Tuesday, May 09, 2006

Medal of Honor

My wife and I toured Airlie Gardens in Wilmington, NC on April 2nd of this year. It was a beautiful Sunday morning with many flowers, like azaleas, approaching their peak. While walking the trails and taking it all in, we ventured into the cemetery on these same grounds. One grave marker got my attention as the picture above shows. Most anything military gets my attention, especially, a grave indicating the person received this highest congressional medal awarded for heroism in war. Fewer than 3500 soldiers from all wars have received such an honor and I was interested in learning about John Edward George. I took this picture to remember the information to perform a search on the Internet when I returned home. There was a foot marker indicating his date of death which I failed to record, but it really didn't matter.

When I returned home, I searched the national registry of medal of honor recipients. My Internet search for John Edward George turned up Charles George born in Cherokee, NC in August 23, 1932. He earned the MOH when he was a Pfc in Korea. These two names are probably one in the same person. I was glad to come upon his grave and wonder about the person and his heroic actions.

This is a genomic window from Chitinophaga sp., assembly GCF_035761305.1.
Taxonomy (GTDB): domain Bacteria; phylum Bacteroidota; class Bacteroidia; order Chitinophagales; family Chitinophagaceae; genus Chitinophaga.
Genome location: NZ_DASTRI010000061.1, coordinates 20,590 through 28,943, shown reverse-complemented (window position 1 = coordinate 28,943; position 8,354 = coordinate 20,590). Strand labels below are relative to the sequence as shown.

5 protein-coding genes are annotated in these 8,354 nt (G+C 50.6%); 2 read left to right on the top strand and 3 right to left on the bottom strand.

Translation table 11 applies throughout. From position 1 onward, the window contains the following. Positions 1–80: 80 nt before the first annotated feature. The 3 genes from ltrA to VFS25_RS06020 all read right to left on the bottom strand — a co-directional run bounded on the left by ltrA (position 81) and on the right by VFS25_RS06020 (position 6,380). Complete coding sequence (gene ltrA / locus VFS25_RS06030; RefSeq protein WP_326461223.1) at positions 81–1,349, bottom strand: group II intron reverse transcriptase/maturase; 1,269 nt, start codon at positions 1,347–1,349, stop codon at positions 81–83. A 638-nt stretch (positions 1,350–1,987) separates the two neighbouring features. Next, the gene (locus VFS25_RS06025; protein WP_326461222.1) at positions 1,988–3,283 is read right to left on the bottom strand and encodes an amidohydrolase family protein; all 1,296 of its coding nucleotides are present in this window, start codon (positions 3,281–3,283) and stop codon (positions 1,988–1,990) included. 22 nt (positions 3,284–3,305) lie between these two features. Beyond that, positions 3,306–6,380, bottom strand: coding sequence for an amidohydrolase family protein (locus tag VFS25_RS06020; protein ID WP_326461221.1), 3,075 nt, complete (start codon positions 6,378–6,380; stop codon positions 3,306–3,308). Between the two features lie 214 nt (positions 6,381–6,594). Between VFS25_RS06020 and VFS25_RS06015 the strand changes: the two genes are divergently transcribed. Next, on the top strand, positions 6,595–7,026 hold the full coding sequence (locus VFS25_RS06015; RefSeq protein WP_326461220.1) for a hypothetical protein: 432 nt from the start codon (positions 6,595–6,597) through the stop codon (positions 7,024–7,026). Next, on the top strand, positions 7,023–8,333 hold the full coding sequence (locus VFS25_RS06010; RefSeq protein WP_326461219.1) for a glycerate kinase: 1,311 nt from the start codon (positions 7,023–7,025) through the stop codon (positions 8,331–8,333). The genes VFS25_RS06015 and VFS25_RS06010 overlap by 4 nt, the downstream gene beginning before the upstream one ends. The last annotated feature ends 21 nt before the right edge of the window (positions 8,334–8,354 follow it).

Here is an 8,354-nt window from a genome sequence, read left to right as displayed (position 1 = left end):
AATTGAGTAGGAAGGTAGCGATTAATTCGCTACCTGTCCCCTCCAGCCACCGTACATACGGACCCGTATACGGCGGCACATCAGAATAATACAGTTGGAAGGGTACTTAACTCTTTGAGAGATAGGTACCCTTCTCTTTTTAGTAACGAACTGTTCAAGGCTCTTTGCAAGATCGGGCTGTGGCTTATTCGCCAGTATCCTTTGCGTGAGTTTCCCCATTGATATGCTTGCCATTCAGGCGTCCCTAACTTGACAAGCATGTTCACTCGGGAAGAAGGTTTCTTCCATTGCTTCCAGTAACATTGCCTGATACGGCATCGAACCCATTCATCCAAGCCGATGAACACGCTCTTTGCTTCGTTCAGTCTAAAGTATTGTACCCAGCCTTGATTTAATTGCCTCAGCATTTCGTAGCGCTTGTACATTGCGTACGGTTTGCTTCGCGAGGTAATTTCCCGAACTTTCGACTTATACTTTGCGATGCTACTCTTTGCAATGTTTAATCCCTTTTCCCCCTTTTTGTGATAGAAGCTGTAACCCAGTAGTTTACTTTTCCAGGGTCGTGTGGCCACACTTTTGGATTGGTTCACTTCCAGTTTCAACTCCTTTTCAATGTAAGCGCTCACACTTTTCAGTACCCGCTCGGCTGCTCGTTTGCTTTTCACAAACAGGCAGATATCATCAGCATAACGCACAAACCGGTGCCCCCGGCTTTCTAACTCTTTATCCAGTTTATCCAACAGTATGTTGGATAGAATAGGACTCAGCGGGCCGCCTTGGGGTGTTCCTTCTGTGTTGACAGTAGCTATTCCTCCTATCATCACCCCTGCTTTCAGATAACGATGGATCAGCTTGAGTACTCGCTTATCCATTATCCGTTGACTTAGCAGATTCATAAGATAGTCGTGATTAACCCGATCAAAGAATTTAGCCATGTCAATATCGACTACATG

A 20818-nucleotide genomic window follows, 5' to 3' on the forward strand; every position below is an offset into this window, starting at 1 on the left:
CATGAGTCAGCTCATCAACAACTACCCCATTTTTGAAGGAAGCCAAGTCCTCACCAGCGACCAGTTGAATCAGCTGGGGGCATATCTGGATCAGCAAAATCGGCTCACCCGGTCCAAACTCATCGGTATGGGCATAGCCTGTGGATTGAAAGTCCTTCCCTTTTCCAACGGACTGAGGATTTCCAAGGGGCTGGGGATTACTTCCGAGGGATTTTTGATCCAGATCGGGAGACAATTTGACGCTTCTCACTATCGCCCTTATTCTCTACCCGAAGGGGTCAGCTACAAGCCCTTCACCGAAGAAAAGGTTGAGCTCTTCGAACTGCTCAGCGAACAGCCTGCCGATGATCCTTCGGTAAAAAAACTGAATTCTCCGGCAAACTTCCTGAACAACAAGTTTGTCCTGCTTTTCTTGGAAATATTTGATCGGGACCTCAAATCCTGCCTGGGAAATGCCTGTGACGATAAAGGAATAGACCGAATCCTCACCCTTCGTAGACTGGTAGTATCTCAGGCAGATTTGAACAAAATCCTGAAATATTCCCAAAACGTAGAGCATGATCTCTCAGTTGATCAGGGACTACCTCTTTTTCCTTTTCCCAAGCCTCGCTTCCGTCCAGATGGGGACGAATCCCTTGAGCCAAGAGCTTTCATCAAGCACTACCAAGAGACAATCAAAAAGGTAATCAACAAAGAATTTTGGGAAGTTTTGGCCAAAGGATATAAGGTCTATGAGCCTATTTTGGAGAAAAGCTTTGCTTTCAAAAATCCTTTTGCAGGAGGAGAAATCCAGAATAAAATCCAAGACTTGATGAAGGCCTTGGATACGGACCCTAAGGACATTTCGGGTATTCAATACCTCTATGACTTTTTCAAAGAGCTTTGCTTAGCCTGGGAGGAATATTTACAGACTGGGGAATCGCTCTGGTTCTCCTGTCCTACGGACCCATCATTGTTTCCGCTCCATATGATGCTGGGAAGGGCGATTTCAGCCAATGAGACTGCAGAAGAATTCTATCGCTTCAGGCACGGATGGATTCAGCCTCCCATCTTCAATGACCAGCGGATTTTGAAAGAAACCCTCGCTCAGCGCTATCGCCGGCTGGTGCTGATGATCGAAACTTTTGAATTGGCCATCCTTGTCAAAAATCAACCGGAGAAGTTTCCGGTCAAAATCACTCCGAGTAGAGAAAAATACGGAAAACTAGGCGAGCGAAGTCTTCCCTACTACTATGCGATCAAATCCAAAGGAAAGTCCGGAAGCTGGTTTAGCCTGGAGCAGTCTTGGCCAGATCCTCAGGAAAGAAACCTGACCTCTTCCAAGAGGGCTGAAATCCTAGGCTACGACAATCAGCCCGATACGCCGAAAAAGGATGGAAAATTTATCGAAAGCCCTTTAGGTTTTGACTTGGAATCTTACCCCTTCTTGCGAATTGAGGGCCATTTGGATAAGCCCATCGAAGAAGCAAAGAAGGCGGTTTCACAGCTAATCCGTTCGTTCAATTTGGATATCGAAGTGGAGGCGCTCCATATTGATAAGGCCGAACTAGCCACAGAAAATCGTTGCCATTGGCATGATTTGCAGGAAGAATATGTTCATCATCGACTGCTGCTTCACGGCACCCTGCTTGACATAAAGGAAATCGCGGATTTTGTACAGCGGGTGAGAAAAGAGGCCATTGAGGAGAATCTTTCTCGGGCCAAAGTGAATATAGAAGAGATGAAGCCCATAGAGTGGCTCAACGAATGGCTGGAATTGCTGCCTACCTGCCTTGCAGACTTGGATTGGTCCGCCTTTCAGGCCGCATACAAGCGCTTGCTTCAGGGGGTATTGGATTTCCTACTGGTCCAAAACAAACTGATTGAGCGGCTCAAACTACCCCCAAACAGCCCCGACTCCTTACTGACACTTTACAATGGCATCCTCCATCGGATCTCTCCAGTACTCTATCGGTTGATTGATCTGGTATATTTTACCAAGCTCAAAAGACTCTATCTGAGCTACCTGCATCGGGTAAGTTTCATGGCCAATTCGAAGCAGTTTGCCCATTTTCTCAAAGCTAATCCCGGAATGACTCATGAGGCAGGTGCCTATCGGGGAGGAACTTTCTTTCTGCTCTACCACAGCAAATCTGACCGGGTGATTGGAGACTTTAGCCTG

Later I began to recall my readings about impostors who claim to be a war hero and tell folks about their military service and the medals they earned. Some stories, claims, and medals of men and women have been shown to be bogus. Many didn't even serve in the military.

There is a book titled Stolen Valor by B. G. Burkett and Glenna Whitley who wrote about well known persons who've made such false claims and display unearned medals.

There was an article in the Washington Post on April 30, 2006 titled Medal of Honor Among Thieves by Bill Poovey which reports that impostors far outnumber true heroes. There is one FBI agent in the bureau assigned to track suspected impostors.

Look back at the picture of Mr. George's grave marker and imagine the person who put himself in harms way to save those around him.

Have a good day!


At 12/07/2006 4:45 PM, Anonymous Anonymous said...

To learn more about this headstone, please read the articles posted at this link:


At 9/18/2007 3:35 PM, Anonymous Anonymous said...

The stone in the picture was removed and destroyed in January 2007 by the U.S. Department of Veterans Affairs. After research by Mark Schreiner of the Wilmington (N.C.) Star-News showed that John Edward George had never received the Medal of Honor, the VA started its own investigation and learned that the headstone had been issued in error.
According to the Star-News, George was an Army pilot and veteran of the Korean War. The highest decoration he received was the Bronze Star.



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